Errors in Judgment
Were hundreds of criminals given the wrong sentences because lawyers messed up a basic work sheet?
With the stakes so high—months and years of freedom gained or lost—how could Maryland's Sentencing Policy Commission have been so sloppy? For academic research—a matter trivial by comparison—it's common to have data entered independently by at least two typists, whose output is then cross-checked for accuracy. Yet it turns out that complacent bureaucrats weren't to blame for the sentencing mistakes. The work sheet had to be filled out by the state attorney prosecuting the case, with the final form signed and approved by the defense attorney (who, if he was doing his job properly, would have done the work sheet calculations independently). The commission had, by design, handed off the task of work sheet completion to parties that it assumed would have every incentive to get the numbers right, but it apparently never accounted for widespread incompetence in Maryland's legal profession.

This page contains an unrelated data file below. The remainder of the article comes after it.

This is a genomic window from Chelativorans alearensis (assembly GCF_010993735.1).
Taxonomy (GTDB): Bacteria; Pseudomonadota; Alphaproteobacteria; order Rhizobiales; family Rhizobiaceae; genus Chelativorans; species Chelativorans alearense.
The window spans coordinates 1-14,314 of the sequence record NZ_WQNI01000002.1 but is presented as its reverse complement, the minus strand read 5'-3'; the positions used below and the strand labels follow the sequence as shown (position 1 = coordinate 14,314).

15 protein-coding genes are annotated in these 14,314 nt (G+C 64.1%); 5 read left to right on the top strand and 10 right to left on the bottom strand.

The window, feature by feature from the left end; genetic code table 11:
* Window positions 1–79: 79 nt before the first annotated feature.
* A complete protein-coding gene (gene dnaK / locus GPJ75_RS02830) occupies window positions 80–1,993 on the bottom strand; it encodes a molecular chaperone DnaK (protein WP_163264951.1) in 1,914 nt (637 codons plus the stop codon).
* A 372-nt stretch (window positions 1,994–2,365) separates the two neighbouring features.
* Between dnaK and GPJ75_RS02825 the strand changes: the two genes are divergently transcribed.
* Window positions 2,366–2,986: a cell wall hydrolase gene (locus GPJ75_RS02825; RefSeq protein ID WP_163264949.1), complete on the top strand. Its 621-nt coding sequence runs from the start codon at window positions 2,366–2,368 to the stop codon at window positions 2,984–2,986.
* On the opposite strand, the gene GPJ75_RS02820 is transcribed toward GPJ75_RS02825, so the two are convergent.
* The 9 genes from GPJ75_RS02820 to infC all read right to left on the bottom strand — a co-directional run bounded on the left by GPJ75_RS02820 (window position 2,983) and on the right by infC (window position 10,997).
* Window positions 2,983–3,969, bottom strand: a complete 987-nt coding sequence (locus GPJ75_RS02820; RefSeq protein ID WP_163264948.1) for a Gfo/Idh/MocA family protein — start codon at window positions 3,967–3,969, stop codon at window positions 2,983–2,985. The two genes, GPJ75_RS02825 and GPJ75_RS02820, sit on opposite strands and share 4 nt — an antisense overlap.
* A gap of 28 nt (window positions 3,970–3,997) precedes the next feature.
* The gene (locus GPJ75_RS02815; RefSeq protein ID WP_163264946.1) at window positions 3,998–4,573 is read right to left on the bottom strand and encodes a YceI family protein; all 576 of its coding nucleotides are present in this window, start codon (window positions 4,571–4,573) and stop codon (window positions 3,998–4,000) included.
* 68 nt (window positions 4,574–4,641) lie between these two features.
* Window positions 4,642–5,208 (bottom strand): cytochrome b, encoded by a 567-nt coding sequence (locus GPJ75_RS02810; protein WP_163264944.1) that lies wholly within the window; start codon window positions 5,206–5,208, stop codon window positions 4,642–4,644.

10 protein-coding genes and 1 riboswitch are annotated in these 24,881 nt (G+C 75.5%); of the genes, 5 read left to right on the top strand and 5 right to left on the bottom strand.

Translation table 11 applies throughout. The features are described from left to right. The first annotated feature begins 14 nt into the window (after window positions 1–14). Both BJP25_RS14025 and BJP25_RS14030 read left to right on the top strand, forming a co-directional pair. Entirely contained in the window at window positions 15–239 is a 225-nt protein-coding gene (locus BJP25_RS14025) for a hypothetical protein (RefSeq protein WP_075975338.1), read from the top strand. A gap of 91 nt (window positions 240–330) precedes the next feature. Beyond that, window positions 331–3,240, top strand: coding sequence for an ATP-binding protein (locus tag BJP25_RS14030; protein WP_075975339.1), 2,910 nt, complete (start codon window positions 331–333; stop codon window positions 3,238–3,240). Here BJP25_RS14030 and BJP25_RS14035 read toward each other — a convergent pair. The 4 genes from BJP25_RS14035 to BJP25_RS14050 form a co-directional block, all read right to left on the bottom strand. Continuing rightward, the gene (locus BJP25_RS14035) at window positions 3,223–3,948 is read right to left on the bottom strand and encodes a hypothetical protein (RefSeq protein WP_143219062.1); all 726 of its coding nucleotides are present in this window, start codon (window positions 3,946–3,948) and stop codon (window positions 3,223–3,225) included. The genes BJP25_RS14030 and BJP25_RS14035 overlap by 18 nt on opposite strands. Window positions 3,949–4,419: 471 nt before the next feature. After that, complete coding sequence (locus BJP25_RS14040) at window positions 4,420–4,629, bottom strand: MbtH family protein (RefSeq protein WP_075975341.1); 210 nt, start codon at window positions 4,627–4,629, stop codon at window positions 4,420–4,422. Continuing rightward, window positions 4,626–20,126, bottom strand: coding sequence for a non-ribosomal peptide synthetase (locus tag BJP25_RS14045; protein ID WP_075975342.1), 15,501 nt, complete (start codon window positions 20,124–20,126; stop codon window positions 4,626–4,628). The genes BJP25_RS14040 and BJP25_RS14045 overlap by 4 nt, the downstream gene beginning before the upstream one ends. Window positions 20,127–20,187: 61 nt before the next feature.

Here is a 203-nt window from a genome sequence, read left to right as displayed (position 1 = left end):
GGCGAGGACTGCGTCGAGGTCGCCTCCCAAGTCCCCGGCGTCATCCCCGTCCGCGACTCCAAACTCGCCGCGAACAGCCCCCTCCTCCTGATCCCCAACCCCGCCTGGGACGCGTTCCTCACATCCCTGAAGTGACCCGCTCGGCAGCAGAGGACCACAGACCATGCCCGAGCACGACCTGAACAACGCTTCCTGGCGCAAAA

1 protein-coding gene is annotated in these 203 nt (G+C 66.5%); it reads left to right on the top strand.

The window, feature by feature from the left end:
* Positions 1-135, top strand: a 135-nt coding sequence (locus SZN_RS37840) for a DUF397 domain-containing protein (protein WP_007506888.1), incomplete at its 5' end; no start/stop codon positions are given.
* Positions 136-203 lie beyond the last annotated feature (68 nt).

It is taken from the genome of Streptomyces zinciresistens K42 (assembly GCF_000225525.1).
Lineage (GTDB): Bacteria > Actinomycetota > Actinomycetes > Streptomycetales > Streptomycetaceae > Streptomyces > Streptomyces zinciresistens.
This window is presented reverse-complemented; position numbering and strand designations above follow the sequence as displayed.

The Maryland Sentencing Commission has been responsive to feedback from Bushway, Owens, and Piehl. The executive director of the commission, David Soulé, assisted the researchers in going through the worksheet records to understand how to locate the full set of erroneous recommendations. And independent of the researchers' findings, the Commission had already been at work developing an automated worksheet with the explicit goal of eliminating errors.
One lesson from the case of Maryland's work sheet errors is that multiple levels of evaluation helped to undo some of the damage (though you might not see it that way if you spent an extra couple of months in the slammer because your attorney can't do arithmetic). It's a crucial insight given that states around the country have limited or abolished the discretion of parole boards as a result of Truth in Sentencing laws. More generally, crime and punishment in America remains rife with prejudice and inconsistencies. The poor and uneducated are convicted at rates disproportionate to their crimes; jurists and judges alike are biased and sometimes outright irrational. Keeping some checks and balances in place—like the moderating effects of parole boards—might help to keep the justice system a little more just.
Correction, Oct. 26, 2009: The article originally stated that the errors were in sentencing recommendations provided to judges by the Maryland State Commission on Criminal Sentencing Policy. The errors were the result of miscalculations by the person completing the sentencing recommendation worksheet, not the commission. ( Return to the corrected sentence.)